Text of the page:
Starbucks Corporation (NASDAQ:SBUX) customers have to start getting ready to pay more for that morning cup of java. The retail coffee juggernaut announced Monday it will start to raise prices on its drinks beginning Tuesday. The price increases will range between five and 20 cents for most drinks.
Raising Prices as Coffee Costs Decline
The last time the Seattle-based company hiked prices was about a year ago.
Starbucks, which is one of the most visited stores in the United States, said about 20 percent of its customers will feel the price hikes. A small and large brewed cup of coffee will each rise by 10 cents. This would mean a large coffee will come with an average cost of $2.45 in most U.S. stores. Lattes and mochas will go up by 30 cents. Tea will only increase slightly.
Other popular beverages, like the frappuccino, will not be affected. Food product prices will also not be touched – the company is attempting to urge customers to purchase more food products along with their coffee orders.
Ten percent of Canadian stores will also see prices rise.
Starbucks cited rent, marketing, equipment and labor costs as justification for nationwide price increases.
Seattle area residents will be affected the most by this price hike. It’s expected that Seattleites, including the counties of King, Pierce and Snohomish, will pay upwards of 3.5 percent more on their orders.
It remains unknown as to why exactly Starbucks is exponentially raising prices in Seattle compared to the rest of the country. Experts are alluding to a stronger economy, a booming real estate market and a technology boom as reasons for this price .
Coffee Costs on the decline
Despite the rise in prices, coffee costs are on the decline, and other coffee sellers are slashing prices.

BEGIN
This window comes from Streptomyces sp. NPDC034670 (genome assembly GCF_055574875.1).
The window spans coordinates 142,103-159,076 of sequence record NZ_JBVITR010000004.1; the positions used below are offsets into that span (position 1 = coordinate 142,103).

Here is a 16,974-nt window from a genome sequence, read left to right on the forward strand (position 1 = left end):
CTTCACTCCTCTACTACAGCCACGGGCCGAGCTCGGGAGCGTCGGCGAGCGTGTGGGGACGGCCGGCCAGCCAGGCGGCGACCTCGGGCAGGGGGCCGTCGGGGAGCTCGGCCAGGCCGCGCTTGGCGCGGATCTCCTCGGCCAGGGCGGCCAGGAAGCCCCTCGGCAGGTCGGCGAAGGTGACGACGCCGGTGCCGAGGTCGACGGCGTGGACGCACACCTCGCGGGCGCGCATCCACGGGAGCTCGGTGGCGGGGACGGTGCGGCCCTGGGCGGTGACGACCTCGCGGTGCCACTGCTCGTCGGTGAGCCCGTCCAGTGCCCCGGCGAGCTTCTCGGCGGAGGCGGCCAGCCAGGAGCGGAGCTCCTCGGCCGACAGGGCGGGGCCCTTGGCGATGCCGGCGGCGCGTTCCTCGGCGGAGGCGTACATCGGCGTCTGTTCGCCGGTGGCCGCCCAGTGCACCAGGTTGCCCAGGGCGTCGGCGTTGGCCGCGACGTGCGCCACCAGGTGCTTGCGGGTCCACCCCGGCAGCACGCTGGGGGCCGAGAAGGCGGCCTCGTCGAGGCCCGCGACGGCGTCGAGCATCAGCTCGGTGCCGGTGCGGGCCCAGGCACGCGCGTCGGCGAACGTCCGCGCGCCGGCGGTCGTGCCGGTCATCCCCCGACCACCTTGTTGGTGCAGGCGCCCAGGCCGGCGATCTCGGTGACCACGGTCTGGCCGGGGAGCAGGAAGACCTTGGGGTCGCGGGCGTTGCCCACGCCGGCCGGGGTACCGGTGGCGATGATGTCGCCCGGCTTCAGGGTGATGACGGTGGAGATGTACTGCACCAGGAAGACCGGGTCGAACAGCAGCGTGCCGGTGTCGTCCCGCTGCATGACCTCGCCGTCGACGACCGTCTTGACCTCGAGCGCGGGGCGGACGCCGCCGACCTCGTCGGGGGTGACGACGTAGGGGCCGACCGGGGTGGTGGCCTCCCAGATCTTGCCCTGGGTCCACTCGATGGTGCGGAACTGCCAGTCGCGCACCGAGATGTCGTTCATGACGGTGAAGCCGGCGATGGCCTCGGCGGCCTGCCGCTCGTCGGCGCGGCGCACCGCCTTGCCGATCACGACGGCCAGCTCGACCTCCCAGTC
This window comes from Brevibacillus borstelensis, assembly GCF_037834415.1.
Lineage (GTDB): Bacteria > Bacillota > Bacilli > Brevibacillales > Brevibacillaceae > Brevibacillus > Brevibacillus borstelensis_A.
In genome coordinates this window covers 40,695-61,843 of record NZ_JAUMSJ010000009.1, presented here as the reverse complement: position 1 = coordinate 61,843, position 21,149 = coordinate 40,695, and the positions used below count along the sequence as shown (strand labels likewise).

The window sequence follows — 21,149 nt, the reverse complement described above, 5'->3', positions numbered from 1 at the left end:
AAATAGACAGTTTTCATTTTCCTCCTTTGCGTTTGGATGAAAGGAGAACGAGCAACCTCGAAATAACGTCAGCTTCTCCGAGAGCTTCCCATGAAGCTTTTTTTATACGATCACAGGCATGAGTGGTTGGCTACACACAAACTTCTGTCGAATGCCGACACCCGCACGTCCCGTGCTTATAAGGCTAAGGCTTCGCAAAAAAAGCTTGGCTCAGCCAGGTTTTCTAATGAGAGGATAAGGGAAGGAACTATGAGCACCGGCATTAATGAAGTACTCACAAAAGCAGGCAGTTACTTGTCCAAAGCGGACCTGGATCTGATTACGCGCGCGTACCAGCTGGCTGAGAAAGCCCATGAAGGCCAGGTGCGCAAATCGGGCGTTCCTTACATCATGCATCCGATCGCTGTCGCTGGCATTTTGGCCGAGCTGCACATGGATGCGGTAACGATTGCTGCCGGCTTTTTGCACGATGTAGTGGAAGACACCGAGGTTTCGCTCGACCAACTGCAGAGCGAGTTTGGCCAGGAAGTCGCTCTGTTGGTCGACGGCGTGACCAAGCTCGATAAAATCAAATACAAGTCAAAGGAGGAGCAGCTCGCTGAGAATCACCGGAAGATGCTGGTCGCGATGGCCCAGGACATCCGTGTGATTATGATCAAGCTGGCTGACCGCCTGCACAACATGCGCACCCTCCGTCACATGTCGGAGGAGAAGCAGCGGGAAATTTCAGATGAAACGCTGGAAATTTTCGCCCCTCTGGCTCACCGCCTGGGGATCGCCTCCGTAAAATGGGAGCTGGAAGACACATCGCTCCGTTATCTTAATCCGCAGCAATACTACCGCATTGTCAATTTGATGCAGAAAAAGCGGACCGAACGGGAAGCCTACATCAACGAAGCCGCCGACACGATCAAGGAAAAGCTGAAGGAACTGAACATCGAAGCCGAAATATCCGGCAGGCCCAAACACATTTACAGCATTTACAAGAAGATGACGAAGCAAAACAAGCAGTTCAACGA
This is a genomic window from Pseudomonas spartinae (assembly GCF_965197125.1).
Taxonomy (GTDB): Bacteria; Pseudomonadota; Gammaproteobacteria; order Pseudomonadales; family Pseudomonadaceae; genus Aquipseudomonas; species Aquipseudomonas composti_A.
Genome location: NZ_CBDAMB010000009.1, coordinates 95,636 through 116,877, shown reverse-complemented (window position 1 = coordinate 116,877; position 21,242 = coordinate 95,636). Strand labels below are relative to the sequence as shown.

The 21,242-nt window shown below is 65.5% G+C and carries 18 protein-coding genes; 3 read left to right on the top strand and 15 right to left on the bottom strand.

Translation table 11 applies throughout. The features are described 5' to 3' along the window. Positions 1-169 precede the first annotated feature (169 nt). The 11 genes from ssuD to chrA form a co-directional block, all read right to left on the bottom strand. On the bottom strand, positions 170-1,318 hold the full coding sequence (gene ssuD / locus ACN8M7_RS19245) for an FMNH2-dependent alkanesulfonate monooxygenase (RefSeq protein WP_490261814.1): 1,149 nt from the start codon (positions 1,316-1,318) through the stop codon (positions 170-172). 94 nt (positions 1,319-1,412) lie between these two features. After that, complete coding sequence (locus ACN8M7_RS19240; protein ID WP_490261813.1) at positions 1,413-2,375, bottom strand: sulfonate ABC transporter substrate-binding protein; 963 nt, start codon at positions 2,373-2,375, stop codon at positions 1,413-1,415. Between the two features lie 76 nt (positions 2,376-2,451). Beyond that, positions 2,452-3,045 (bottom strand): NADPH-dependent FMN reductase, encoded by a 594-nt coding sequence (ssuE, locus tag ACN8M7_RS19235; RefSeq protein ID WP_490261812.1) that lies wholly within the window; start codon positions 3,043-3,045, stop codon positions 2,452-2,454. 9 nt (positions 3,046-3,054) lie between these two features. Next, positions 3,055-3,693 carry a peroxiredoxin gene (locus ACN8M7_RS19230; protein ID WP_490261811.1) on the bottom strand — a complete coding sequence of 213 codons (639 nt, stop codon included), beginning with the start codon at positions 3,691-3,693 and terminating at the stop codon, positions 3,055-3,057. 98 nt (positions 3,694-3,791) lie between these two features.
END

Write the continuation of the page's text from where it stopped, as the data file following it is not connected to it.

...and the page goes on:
For instance, J M Smucker Co (NYSE:SJM) confirmed its cutting prices for most of its coffee products. Its bagged Folgers and Dunkin’ Donuts coffees will be lowered by six percent. Many expect Kraft Foods Group Inc. to also cut its prices for its Maxwell House brand.
This is because future prices for unroasted coffee beans have fallen. Arabica futures prices have tumbled 42 percent from its peak late last year.
The move by Starbucks comes as a plethora of other fast-food retailers have raised prices, particularly in states where the minimum wage has gone up.
An example of this is Chipotle Mexican Grill, Inc. (NYSE:CMG). The company has hiked prices in cities with higher minimum wages. San Francisco, which now has a minimum wage of $12.25, saw its biggest price increases. Chipotle’s menu prices have spiked about 10 percent, compared to the estimated four percent in other cities.
Starbucks Stock Rising Steadily
Starbucks stock has been on a tear. Year-to-date, the stock has soared more than 13 percent to more than $50. In the last five years, the stock has more than doubled from just over $10.
At the time of this writing, Starbucks shares are trading at $54.04.